The Writers’ Trust of Canada announced today that Leah Horlick is the winner of the 10th annual Dayne Ogilvie Prize for LGBT Emerging Writers. The $4,000 prize is presented annually to an emerging writer who identifies as lesbian, gay, bisexual, or transgender, and whose published work demonstrates great literary promise. This year’s prize ceremony will take place at Toronto’s Harbourfront Centre on June 18, as part of the Canadian Writers’ Summit.
In addition, honours of distinction will be given to Gwen Benaway and jia qing wilson-yang, who will each receive $250 in prize money.
Leah Horlick is a writer and poet who grew up in Saskatoon. She now lives in Vancouver, where she and Esther McPhee co-curate REVERB, a queer and anti-oppressive reading series. She has published two collections of poetry, Riot Lung, which was shortlisted for a ReLit Award and a Saskatchewan Book Award, and For Your Own Good, which received an honour from the American Library Association’s Stonewall Book Awards.
A jury composed of bookseller Anjula Gogia, poet Billeh Nickerson, and fiction writer Casey Plett selected the winner and honour of distinction recipients. Their citation on the winner reads:
Leah Horlick’s poetry harvests solace and beauty from lands often thought too dark to cultivate. Hers is a poetry of surviving and, indeed, thriving in the spaces where prairie meets ocean and where love can be complicated. Both Riot Lung and For Your Own Good are must reads. Rarely has a poet transformed silence and taboo into such potent epiphanies.
Gwen Benaway is a two-spirited poet of Anishinaabe and Métis descent. She was born in Huron Country and currently lives in Toronto. Her first collection of poetry, Ceremonies for the Dead, was published in 2013 and her second collection is forthcoming from Kegedonce Press this fall.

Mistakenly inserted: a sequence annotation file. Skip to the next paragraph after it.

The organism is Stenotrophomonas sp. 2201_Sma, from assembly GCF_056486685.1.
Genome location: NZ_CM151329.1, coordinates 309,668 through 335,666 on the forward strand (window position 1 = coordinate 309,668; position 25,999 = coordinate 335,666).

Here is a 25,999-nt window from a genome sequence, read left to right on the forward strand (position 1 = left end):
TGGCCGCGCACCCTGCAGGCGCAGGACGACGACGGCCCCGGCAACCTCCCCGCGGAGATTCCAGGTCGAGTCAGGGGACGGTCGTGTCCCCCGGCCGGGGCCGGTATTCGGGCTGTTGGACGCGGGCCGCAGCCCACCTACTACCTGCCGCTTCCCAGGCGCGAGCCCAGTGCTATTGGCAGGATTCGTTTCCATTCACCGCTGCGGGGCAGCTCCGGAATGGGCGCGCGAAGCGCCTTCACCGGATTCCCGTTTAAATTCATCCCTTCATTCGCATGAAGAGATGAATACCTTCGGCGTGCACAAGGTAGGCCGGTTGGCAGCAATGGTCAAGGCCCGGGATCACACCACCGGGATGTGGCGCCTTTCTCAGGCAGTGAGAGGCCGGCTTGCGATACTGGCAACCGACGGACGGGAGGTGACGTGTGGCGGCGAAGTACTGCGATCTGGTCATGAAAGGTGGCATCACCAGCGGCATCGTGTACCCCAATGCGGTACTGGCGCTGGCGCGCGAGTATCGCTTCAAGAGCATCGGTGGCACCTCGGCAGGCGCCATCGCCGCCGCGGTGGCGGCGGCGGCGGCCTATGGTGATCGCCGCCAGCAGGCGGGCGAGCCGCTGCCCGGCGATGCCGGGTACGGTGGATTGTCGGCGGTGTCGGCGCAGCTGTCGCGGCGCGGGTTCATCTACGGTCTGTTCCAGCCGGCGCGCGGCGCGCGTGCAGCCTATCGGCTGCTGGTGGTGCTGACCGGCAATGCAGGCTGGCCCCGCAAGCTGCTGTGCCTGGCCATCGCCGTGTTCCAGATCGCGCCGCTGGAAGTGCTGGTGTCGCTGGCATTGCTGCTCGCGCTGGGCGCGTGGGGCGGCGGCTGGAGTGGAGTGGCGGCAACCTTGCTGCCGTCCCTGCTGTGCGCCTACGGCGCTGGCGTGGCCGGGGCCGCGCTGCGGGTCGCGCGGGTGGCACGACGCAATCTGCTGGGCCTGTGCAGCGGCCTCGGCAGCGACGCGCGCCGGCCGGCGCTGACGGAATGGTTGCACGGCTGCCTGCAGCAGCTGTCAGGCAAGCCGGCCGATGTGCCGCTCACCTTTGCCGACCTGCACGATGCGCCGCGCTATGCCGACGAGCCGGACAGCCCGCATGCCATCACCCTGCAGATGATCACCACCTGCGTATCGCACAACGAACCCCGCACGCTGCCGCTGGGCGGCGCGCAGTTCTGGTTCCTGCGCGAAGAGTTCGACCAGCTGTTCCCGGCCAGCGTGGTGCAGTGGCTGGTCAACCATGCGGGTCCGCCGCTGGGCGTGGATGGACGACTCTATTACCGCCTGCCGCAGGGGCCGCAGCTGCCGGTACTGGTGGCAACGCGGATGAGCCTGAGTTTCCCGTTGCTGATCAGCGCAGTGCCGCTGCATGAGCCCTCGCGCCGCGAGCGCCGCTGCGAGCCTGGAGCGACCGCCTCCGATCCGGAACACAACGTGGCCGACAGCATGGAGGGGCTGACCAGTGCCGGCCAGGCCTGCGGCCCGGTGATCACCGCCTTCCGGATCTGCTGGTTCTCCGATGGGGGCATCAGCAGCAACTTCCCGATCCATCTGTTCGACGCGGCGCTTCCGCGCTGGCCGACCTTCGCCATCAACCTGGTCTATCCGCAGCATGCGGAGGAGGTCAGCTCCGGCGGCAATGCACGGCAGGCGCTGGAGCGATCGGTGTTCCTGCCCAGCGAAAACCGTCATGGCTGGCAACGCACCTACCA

jia qing wilson-yang is a mixed race trans woman living in Toronto. Her debut novel, Small Beauty, was published by Metonymy Press this spring. Her writing has appeared in Room magazine and the anthology Letters Lived: Radical Reflections, Revolutionary Paths.
About the Prize:
Robin Pacific established the prize in 2007 to honour her late friend, Dayne Ogilvie, who was a respected editor, writer, literary manager, and passionate lover of all the arts.
Presented for the 10th year in 2016, the Dayne Ogilvie Prize rewards emerging writers whose body of work demonstrates great potential and who identify as gay, lesbian, bisexual, or transgender. Past winners of the prize are Alex Leslie, Tamai Kobayashi, C.E. Gatchalian, Amber Dawn, Farzana Doctor, Nancy Jo Cullen, Debra Anderson, Zoe Whittall, and Michael V. Smith.
About the Writers’ Trust:
The Writers’ Trust of Canada is a charitable organization that seeks to advance, nurture, and celebrate Canadian writers and writing through a portfolio of programs, including literary awards, a fellowship, financial grants, scholarships, and a writers’ retreat. Writers’ Trust programming is designed to champion excellence in Canadian writing, to improve the status of writers, and to create connections between writers and readers. Canada’s writers receive more financial support from the Writers’ Trust than from any other non-governmental organization or foundation in the country. Information about the Writers’ Trust can be found at www.writerstrust.com.
Kevin Hardcastle is a fiction writer from Simcoe County, Ontario. He studied writing at the University of Toronto and at Cardiff University. His work has been widely published in journals including The New Quarterly, The Malahat Review, Joyland, Shenandoah and The Walrus. Hardcastle was a finalist for the 2012 Journey Prize, and his short fiction has been anthologized in The Journey Prize Stories 24 & 26, Best Canadian Stories 15, and Internazionale.
Hardcastle’s debut short story collection, Debris, was published by Biblioasis in 2015. Debris won the 2016 Trillium Book Award, the 2016 ReLit Award for Short Fiction, was runner-up for the 2016 Danuta Gleed Literary Award, and was a finalist for the Kobo Emerging Writer Prize.